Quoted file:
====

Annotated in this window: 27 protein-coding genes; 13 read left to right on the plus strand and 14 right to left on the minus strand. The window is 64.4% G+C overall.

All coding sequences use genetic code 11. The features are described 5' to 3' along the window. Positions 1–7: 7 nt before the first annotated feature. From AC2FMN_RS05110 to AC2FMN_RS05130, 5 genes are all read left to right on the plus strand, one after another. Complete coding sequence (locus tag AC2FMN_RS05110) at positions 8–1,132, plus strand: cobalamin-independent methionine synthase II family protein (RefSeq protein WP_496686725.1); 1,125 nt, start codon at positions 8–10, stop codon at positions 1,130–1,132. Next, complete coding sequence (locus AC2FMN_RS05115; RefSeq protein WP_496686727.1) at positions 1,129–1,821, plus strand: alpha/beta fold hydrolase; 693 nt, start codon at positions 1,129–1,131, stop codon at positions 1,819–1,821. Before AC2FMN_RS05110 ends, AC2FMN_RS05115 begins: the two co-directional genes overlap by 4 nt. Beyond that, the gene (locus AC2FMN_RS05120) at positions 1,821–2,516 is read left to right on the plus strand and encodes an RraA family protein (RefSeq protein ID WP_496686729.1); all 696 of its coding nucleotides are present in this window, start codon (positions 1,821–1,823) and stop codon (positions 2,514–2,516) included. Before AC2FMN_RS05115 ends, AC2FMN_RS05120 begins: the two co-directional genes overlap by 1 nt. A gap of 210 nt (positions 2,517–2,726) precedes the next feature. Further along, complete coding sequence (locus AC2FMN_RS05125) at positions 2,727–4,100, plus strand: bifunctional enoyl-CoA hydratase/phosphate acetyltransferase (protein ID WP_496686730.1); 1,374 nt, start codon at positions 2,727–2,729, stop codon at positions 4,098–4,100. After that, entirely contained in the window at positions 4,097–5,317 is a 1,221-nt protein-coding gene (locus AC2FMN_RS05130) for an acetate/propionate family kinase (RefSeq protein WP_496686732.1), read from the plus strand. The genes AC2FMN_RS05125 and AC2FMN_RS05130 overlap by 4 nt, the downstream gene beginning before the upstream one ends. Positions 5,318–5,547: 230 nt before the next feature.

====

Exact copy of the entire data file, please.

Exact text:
Annotated in this window: 27 protein-coding genes; 13 read left to right on the plus strand and 14 right to left on the minus strand. The window is 64.4% G+C overall.

All coding sequences use genetic code 11. The features are described 5' to 3' along the window. Positions 1–7: 7 nt before the first annotated feature. From AC2FMN_RS05110 to AC2FMN_RS05130, 5 genes are all read left to right on the plus strand, one after another. Complete coding sequence (locus tag AC2FMN_RS05110) at positions 8–1,132, plus strand: cobalamin-independent methionine synthase II family protein (RefSeq protein WP_496686725.1); 1,125 nt, start codon at positions 8–10, stop codon at positions 1,130–1,132. Next, complete coding sequence (locus AC2FMN_RS05115; RefSeq protein WP_496686727.1) at positions 1,129–1,821, plus strand: alpha/beta fold hydrolase; 693 nt, start codon at positions 1,129–1,131, stop codon at positions 1,819–1,821. Before AC2FMN_RS05110 ends, AC2FMN_RS05115 begins: the two co-directional genes overlap by 4 nt. Beyond that, the gene (locus AC2FMN_RS05120) at positions 1,821–2,516 is read left to right on the plus strand and encodes an RraA family protein (RefSeq protein ID WP_496686729.1); all 696 of its coding nucleotides are present in this window, start codon (positions 1,821–1,823) and stop codon (positions 2,514–2,516) included. Before AC2FMN_RS05115 ends, AC2FMN_RS05120 begins: the two co-directional genes overlap by 1 nt. A gap of 210 nt (positions 2,517–2,726) precedes the next feature. Further along, complete coding sequence (locus AC2FMN_RS05125) at positions 2,727–4,100, plus strand: bifunctional enoyl-CoA hydratase/phosphate acetyltransferase (protein ID WP_496686730.1); 1,374 nt, start codon at positions 2,727–2,729, stop codon at positions 4,098–4,100. After that, entirely contained in the window at positions 4,097–5,317 is a 1,221-nt protein-coding gene (locus AC2FMN_RS05130) for an acetate/propionate family kinase (RefSeq protein WP_496686732.1), read from the plus strand. The genes AC2FMN_RS05125 and AC2FMN_RS05130 overlap by 4 nt, the downstream gene beginning before the upstream one ends. Positions 5,318–5,547: 230 nt before the next feature.